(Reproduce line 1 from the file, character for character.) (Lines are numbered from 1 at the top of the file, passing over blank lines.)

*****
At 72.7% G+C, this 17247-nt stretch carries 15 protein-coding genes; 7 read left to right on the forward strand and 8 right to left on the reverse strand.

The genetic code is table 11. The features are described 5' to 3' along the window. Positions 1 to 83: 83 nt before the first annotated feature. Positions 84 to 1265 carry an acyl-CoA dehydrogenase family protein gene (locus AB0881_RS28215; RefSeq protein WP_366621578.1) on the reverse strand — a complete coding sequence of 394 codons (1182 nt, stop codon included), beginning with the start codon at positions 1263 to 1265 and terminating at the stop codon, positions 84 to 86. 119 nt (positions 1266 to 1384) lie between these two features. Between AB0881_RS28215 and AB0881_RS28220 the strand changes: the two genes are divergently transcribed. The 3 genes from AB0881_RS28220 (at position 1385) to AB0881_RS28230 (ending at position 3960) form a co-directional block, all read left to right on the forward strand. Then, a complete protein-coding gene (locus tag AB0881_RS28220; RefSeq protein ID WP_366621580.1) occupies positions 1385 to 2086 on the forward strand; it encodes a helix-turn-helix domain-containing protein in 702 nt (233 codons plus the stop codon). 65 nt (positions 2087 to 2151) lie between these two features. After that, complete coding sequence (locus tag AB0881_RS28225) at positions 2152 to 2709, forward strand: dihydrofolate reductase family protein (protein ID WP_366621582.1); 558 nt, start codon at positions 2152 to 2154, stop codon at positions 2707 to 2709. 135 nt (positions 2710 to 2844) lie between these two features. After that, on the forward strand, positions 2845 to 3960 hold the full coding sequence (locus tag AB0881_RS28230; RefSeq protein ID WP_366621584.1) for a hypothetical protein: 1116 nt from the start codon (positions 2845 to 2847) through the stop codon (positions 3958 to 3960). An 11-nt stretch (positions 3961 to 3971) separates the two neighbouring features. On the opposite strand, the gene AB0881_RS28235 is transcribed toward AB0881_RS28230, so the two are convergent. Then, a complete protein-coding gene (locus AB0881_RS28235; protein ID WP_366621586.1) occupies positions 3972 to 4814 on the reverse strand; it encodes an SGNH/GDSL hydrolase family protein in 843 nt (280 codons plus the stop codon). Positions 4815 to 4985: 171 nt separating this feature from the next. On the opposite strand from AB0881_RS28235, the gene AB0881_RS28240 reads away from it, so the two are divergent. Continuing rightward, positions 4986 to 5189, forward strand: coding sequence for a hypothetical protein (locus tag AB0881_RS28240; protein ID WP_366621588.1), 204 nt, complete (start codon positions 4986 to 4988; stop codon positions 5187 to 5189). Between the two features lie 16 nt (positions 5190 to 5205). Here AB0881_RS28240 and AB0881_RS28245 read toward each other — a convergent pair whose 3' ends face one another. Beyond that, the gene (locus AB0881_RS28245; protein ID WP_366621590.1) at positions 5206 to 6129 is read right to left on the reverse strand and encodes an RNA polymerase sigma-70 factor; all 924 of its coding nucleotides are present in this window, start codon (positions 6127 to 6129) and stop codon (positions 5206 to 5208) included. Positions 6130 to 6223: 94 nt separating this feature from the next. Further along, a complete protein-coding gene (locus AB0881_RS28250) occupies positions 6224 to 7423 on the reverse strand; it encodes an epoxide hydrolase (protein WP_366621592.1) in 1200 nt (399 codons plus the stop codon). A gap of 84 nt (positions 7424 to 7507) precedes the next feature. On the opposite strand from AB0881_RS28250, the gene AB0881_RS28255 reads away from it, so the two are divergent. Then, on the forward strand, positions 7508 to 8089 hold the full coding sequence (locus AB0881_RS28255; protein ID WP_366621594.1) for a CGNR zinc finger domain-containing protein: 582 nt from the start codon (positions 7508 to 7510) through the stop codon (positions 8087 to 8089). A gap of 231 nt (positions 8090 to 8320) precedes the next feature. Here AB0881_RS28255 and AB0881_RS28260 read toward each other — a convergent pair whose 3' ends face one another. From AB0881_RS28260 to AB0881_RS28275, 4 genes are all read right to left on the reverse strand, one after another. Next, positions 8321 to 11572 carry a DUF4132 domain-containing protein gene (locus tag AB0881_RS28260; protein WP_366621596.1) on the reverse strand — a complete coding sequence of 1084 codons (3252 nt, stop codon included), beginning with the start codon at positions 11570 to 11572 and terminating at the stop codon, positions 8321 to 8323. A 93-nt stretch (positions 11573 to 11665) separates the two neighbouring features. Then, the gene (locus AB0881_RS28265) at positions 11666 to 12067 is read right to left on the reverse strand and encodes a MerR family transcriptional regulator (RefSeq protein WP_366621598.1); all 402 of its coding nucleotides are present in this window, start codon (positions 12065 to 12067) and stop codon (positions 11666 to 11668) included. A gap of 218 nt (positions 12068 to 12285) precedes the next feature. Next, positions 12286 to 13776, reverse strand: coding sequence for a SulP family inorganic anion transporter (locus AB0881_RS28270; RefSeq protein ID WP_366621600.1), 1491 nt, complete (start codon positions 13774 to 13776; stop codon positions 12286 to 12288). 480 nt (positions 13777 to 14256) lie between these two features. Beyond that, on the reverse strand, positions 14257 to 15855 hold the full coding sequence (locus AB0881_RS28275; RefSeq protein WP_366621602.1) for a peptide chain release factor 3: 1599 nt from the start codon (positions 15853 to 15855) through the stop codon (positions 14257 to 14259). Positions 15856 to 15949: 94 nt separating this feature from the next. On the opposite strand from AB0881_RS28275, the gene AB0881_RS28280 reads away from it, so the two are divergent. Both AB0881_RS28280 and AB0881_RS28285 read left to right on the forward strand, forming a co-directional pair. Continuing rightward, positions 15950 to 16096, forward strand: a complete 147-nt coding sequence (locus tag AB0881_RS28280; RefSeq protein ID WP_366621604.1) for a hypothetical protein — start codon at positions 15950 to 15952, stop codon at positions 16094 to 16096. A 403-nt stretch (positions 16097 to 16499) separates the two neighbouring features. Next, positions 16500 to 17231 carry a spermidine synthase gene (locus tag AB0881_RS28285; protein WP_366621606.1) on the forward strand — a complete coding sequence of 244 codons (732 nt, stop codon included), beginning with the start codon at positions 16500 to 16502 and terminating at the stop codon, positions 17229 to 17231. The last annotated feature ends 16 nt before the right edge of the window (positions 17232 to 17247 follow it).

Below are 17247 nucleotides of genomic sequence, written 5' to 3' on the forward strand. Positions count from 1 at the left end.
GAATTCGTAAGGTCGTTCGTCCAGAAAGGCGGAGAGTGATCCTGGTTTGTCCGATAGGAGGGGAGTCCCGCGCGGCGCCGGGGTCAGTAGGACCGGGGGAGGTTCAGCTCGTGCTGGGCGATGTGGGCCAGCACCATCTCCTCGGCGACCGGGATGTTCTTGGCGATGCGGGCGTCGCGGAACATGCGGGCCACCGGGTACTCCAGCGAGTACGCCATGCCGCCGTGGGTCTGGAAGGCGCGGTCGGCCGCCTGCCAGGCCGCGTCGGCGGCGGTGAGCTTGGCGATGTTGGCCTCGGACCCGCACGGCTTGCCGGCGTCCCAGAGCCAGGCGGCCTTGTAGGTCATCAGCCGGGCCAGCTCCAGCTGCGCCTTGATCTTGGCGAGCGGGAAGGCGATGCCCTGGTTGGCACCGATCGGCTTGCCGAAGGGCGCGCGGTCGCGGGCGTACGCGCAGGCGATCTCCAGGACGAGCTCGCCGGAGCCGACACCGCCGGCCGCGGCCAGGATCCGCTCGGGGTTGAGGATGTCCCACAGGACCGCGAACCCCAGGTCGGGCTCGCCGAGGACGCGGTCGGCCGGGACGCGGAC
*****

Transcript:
At 72.7% G+C, this 17247-nt stretch carries 15 protein-coding genes; 7 read left to right on the forward strand and 8 right to left on the reverse strand.